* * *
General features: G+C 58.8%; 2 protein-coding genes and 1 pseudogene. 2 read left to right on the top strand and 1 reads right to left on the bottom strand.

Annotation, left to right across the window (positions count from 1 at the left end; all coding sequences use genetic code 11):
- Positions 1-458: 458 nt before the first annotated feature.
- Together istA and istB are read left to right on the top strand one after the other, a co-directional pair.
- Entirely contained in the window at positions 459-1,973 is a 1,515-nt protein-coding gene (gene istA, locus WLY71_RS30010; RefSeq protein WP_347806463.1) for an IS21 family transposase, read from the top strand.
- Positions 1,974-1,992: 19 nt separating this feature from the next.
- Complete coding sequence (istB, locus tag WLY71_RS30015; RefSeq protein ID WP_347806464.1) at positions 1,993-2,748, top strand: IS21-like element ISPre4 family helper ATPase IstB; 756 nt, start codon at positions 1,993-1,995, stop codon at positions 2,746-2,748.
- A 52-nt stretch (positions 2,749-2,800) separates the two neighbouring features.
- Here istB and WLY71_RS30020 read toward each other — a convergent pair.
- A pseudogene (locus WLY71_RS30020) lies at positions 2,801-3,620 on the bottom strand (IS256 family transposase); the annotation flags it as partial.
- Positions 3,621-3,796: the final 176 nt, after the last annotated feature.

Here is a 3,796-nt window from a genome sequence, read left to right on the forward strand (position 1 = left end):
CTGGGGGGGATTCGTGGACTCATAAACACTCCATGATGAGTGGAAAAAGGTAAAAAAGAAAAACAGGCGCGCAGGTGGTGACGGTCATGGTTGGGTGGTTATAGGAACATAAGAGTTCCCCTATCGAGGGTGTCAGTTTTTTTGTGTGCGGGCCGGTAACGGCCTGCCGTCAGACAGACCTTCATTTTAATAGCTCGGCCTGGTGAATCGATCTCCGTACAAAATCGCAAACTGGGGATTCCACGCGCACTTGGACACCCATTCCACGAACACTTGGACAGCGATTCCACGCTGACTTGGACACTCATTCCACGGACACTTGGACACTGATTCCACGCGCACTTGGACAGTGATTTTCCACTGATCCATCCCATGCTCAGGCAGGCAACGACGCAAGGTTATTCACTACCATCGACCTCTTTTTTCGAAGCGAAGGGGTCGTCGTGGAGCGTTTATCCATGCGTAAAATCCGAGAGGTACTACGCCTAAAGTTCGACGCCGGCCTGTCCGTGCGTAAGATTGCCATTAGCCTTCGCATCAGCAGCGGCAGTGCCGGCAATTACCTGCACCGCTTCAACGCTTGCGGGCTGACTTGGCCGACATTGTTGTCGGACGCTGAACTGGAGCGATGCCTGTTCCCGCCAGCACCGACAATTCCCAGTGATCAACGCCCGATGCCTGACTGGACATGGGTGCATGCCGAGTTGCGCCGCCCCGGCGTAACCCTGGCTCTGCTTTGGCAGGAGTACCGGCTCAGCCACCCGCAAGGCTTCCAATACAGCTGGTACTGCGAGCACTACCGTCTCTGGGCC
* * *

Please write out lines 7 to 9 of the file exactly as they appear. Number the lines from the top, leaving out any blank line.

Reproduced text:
- Complete coding sequence (istB, locus tag WLY71_RS30015; RefSeq protein ID WP_347806464.1) at positions 1,993-2,748, top strand: IS21-like element ISPre4 family helper ATPase IstB; 756 nt, start codon at positions 1,993-1,995, stop codon at positions 2,746-2,748.
- A 52-nt stretch (positions 2,749-2,800) separates the two neighbouring features.
- Here istB and WLY71_RS30020 read toward each other — a convergent pair.